Four plays that decided the New York Jets’ Sunday fate vs. Miami

New York Jets, Adam Gase

Typical New York Jets silliness ensued on Sunday in South Beach, leading to another loss, their first in the post-Le’Veon Bell era.

Le’Veon Bell may be gone, but the results are, alas, the same for the New York Jets.

Three first half touchdown passes from Ryan Fitzpatrick helped the Miami Dolphins build an insurmountable lead at Hard Rock Stadium, en route to an 24-0 win over the Jets. After the Atlanta Falcons and New York Giants won in Sunday afternoon’s early window, the Jets (0-6) are the only team in football without a win. New York also becomes the first victim of an NFL shutout in 2020.

ESM looks back on another brutal loss so you don’t have to, tracking down a play from each quarter, for better or worse, that determined the Jets’ present and future in a visit to Florida that was anything but a vacation.



1st Quarter: Miami Vice

The Jets’ problems with penalties are overshadowed by malarkey on both sides of the ball, but they entered Sunday’s game averaging over eight flags per game. Their first half against Miami provided only further fuel for this yellow flag fire, picking up seven infractions before the first half-hour let out. The most egregious sequence came in the final stages of the opening frame. Down only 7-0…which, let’s face it, could be seen as insurmountable by some Jets fans…the Jets actually had a strong drive going, getting to the cusp of the Miami red zone.

Alas, their biggest enemy rose to the occasion: themselves.

The Jets appeared to keep the drive on with a nine-yard pass from Joe Flacco to Breshad Perriman on a one-yard third down, but that was wiped out due to an offensive pass interference penalty of Ryan Griffin. An illegal motion penalty on the next play, later declined, took the spotlight of a Flacco fumble, one that was recovered but pushed the Jets back to the 40, where they opted to punt. Braden Mann, one of the rare silver linings of consistency in New York, downed the ball five yards from the end zone, but Vyncint Smith failed to get on top of it before it went to the back of the end zone…at which point, a Harvey Langi personal foul gave the Dolphins 15 extra yards and giving the Jets a net worth of five yards on the punt.

That sequence, which ended the first quarter, simply highlighted the dysfunctional fire that is Jets football…one that shows little signs of pacifying. Making things all the more brutal for the Jets: that drive that ended in the brutal penalties was the drive on the first half in which they obtained first downs.

2nd Quarter: Offensive Defense

Earlier this week, Gregg Williams took what was perceived as a thinly veiled jab at the offense, claiming the Jets’ struggles at giving up points were “not all defensively”. But his defense certainly didn’t help matters, with their own struggles perfectly on display at the end of the first half.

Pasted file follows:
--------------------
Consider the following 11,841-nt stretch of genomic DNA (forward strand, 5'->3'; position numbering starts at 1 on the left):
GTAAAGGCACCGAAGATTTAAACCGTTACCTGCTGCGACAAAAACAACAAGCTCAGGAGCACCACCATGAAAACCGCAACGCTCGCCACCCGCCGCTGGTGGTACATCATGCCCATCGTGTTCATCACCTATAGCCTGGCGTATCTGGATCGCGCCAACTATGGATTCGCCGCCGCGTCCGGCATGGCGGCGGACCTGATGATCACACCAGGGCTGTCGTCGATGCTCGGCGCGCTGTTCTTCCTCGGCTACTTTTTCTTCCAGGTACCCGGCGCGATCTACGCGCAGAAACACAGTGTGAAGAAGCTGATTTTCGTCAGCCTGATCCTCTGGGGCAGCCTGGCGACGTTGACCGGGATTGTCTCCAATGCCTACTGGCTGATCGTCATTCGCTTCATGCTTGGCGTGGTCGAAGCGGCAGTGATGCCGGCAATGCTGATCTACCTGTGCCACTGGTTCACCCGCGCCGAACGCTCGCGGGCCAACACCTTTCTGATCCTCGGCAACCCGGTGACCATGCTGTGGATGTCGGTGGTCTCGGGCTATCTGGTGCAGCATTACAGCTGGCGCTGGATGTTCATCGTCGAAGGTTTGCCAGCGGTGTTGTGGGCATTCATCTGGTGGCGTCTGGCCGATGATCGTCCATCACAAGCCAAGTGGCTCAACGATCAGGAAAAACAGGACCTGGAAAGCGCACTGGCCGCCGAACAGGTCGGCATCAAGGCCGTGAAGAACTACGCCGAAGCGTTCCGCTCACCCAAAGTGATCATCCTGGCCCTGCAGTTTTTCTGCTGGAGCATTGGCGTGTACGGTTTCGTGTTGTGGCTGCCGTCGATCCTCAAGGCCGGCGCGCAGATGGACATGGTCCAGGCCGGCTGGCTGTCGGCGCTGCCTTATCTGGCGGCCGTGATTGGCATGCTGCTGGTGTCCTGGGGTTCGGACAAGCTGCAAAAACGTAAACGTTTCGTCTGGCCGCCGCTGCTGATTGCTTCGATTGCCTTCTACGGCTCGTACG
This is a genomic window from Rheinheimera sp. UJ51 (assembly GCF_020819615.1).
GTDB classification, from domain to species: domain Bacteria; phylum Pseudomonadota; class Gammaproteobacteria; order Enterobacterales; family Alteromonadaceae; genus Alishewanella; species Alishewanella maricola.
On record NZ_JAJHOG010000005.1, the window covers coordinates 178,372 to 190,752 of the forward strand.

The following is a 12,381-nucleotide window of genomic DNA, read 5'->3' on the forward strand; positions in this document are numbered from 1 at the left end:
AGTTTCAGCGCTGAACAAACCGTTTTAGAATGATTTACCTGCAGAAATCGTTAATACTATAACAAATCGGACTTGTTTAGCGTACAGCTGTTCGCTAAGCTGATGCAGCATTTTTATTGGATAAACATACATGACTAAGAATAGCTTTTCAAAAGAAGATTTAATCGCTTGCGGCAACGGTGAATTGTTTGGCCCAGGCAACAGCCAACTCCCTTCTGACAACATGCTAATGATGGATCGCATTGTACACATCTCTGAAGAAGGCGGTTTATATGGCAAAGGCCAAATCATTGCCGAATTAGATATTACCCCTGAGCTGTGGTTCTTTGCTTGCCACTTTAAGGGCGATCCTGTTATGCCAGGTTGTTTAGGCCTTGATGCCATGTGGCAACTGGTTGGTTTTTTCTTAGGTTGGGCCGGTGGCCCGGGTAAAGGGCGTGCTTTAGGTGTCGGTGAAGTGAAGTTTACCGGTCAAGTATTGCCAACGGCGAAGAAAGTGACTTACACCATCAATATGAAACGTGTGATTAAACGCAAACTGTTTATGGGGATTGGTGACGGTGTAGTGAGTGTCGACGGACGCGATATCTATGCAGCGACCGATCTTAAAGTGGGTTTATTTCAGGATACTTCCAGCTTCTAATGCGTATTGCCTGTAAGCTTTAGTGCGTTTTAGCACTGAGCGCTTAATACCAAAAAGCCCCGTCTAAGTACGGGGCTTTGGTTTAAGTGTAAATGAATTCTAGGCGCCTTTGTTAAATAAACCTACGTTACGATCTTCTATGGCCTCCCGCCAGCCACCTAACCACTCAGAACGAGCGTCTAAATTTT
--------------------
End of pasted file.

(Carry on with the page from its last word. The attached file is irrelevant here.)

Williams may nonetheless have had a point; all but one of the Jets’ first half drives (as mentioned above) ended without the team getting a first down, forcing the defense into brutal on-and-off situations throughout the ball game. With Miami getting the ball right before the two-minute warning (a Jakeem Grant punt return for a touchdown stopped only by a Mann tackle), they wasted no time in a third invasion of the Jets’ end zone, a trek amplified by a 44-yard hook-up between Fitzpatrick and Adam Shaheen. Myles Gaskin needed only one play to earn the final yard to glory, giving the Dolphins a 21-0 halftime lead.

3rd Quarter: Ty Ballgame

Somehow, even with Bell having moved to the greener pastures (pun intended) of Kansas City, Frank Gore remained the Jets’ top ball rusher at 11 carries…still getting more opportunities than fourth-round project La’Mical Perine. Perhaps even more surprising, Gore earned more carries than Perine and recent veteran signee Ty Johnson combined. The latter made his mark in a mostly quiet third quarter, Johnson uncorked a 33-yard carry that set up a failed Sam Ficken field goal (his first three-point miss of the season). It was the longest carry by a Jets running back this season, besting matching 13-yard tallies by Bell and Gore. Who knows if Gore will continue to see a lion’s share of the carries, but Johnson’s emergence should not be quickly forgotten, especially on a team that has lost everything there is lose.

4th Quarter: Oh No, Joe

The fourth quarter could’ve been a time to look at the silver lining of an incredible Marcus Maye interception, but the Jets couldn’t even emerge with that fleeting positive. Following Maye’s backside grab, the Jets embarked on another potentially lucrative drive, one that could, at the very least, avoid a shutout. However, Flacco’s scramble of doom cost New York a whopping 28 yards, one that pushed the Jets all the way back into their own territory at the 45. Flacco had the opportunity to throw the ball away, but instead committed a rookie mistake at 35.

If Darnold continues to miss games, the Jets’ next step is simple…it’s time to activate fourth-round thrower James Morgan, if only to see what they have and at least add some intrigue to this ten-game dirge.

Geoff Magliocchetti is on Twitter @GeoffJMags